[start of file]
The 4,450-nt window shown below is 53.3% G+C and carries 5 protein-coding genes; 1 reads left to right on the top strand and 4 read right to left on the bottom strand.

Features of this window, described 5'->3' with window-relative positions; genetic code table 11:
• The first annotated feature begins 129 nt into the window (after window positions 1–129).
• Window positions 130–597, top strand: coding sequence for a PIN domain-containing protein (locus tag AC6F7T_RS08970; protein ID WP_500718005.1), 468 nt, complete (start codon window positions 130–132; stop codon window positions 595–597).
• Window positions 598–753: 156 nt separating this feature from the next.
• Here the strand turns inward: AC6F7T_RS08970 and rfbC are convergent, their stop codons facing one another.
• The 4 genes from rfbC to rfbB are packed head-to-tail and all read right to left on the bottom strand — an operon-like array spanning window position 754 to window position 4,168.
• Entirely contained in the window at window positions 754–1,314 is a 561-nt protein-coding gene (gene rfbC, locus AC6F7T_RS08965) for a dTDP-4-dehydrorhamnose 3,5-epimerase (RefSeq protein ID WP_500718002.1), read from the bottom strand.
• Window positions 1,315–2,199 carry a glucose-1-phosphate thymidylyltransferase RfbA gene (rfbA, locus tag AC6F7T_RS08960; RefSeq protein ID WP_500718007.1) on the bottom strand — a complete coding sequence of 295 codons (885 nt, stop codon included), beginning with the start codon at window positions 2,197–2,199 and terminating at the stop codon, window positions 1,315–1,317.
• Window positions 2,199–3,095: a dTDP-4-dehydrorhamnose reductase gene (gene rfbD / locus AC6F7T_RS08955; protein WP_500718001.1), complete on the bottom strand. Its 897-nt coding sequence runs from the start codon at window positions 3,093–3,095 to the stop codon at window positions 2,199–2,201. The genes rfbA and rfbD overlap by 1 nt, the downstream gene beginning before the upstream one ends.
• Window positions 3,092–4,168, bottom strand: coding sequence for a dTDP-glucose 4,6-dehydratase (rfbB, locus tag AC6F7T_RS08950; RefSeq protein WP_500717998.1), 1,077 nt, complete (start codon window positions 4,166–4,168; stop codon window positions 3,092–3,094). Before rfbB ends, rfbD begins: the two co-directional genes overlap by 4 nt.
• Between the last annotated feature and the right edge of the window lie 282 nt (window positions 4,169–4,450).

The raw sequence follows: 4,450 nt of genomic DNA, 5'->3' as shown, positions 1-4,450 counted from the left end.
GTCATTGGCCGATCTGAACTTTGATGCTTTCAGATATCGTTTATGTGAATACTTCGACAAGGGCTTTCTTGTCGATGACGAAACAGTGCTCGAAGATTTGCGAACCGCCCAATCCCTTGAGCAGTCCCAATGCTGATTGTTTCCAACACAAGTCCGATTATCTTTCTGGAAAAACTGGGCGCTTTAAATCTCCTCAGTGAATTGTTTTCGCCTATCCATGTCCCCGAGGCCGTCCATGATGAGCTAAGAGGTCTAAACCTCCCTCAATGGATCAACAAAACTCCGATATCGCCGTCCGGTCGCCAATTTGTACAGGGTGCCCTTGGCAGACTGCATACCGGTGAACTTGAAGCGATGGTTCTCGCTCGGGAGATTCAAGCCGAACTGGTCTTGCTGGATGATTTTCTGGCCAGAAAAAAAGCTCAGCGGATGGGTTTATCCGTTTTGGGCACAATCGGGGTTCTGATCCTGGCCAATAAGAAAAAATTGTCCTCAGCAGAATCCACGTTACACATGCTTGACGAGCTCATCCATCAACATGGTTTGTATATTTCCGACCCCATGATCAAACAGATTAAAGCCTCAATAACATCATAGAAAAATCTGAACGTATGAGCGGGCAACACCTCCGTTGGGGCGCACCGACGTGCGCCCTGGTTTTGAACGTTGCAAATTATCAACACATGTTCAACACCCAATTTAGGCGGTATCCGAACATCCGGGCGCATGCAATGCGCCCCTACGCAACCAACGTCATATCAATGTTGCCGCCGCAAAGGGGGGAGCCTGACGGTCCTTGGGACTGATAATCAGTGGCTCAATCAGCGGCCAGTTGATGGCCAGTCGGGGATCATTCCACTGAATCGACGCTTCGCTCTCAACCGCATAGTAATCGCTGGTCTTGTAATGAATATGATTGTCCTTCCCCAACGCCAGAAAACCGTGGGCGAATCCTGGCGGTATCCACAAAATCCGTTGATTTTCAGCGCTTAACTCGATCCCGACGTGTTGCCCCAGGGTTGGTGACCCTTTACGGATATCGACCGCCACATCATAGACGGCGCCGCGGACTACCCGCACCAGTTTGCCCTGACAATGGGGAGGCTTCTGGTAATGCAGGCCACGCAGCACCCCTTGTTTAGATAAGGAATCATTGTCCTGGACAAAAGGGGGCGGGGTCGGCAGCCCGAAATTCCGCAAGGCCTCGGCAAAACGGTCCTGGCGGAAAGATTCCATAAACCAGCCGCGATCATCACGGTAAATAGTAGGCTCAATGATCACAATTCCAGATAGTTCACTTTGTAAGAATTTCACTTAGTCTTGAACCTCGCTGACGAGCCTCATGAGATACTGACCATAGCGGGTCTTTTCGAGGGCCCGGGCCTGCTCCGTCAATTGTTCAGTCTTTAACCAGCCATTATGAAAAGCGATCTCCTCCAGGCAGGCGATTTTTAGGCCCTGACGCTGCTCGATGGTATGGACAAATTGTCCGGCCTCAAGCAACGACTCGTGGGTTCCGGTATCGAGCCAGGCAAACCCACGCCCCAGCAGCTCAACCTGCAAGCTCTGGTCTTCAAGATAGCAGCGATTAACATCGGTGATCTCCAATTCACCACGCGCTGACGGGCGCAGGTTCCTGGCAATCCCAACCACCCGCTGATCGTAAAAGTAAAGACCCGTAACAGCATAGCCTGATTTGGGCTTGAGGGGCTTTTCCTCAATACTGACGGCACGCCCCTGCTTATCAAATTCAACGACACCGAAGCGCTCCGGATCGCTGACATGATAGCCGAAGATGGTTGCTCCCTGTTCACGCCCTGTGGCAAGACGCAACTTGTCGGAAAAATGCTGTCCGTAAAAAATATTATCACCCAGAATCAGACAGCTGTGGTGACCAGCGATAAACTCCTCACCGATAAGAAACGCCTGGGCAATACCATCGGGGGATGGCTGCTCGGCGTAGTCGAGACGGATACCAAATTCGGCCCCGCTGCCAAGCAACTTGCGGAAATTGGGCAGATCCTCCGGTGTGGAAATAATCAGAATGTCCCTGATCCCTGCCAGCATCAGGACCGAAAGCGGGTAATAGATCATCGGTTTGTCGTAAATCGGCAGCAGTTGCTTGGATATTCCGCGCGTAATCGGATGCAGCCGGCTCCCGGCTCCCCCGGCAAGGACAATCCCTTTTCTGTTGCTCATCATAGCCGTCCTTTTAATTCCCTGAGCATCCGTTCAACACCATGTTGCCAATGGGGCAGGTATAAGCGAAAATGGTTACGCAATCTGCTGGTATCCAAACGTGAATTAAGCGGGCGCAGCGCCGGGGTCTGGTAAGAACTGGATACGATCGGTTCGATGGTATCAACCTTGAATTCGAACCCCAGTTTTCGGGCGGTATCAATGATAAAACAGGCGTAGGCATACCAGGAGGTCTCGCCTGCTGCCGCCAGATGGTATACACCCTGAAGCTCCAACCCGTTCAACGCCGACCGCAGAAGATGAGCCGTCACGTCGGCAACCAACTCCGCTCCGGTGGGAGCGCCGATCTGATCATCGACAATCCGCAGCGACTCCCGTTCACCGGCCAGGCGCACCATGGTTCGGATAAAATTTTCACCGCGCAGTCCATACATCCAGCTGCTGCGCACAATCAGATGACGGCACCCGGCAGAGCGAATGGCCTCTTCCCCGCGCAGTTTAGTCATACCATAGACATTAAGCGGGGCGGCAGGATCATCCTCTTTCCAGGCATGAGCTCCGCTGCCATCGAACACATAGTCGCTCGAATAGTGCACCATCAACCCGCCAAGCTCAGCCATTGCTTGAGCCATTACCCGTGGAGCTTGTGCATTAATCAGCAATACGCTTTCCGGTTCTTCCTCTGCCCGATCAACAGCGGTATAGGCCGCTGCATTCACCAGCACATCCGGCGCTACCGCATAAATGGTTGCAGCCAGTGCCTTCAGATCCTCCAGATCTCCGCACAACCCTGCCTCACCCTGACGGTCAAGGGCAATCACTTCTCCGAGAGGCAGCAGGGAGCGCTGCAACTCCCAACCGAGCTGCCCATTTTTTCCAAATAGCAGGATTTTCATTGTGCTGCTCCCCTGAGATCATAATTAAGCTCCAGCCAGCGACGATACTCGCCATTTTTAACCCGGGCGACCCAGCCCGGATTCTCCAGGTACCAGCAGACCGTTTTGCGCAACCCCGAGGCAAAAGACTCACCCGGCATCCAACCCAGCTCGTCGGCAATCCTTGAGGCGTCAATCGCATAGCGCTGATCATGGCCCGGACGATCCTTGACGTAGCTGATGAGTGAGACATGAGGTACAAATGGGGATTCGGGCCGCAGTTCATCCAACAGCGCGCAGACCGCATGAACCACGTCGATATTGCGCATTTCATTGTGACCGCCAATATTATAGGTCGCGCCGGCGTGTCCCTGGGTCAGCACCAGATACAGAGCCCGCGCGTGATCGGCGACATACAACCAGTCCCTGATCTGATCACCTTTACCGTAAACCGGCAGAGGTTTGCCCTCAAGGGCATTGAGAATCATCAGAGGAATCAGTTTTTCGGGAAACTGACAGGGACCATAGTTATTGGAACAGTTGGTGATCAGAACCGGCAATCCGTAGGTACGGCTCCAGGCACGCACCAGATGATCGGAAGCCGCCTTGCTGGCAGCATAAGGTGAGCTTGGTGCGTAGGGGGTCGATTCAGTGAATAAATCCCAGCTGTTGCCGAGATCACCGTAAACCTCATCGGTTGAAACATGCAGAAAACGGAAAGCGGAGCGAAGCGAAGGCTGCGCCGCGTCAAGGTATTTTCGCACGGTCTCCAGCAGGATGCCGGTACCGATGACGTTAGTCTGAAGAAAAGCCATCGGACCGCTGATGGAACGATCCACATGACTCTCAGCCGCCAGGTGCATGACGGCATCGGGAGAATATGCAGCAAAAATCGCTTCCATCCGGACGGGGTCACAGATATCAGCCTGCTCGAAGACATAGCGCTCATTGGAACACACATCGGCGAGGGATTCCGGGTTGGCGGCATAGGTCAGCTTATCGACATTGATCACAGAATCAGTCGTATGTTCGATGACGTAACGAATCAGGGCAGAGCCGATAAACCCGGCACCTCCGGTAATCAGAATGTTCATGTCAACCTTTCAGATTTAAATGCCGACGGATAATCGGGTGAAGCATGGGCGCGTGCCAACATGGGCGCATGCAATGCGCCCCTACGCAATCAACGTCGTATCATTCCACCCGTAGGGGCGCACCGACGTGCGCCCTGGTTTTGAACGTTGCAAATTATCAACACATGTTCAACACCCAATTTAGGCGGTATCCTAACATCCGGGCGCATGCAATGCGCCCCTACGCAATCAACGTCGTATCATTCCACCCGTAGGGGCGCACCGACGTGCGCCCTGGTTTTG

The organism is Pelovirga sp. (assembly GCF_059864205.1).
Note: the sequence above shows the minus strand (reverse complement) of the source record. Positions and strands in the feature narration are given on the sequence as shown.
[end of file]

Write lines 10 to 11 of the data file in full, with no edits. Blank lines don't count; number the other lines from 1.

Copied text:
• Window positions 2,199–3,095: a dTDP-4-dehydrorhamnose reductase gene (gene rfbD / locus AC6F7T_RS08955; protein WP_500718001.1), complete on the bottom strand. Its 897-nt coding sequence runs from the start codon at window positions 3,093–3,095 to the stop codon at window positions 2,199–2,201. The genes rfbA and rfbD overlap by 1 nt, the downstream gene beginning before the upstream one ends.
• Window positions 3,092–4,168, bottom strand: coding sequence for a dTDP-glucose 4,6-dehydratase (rfbB, locus tag AC6F7T_RS08950; RefSeq protein WP_500717998.1), 1,077 nt, complete (start codon window positions 4,166–4,168; stop codon window positions 3,092–3,094). Before rfbB ends, rfbD begins: the two co-directional genes overlap by 4 nt.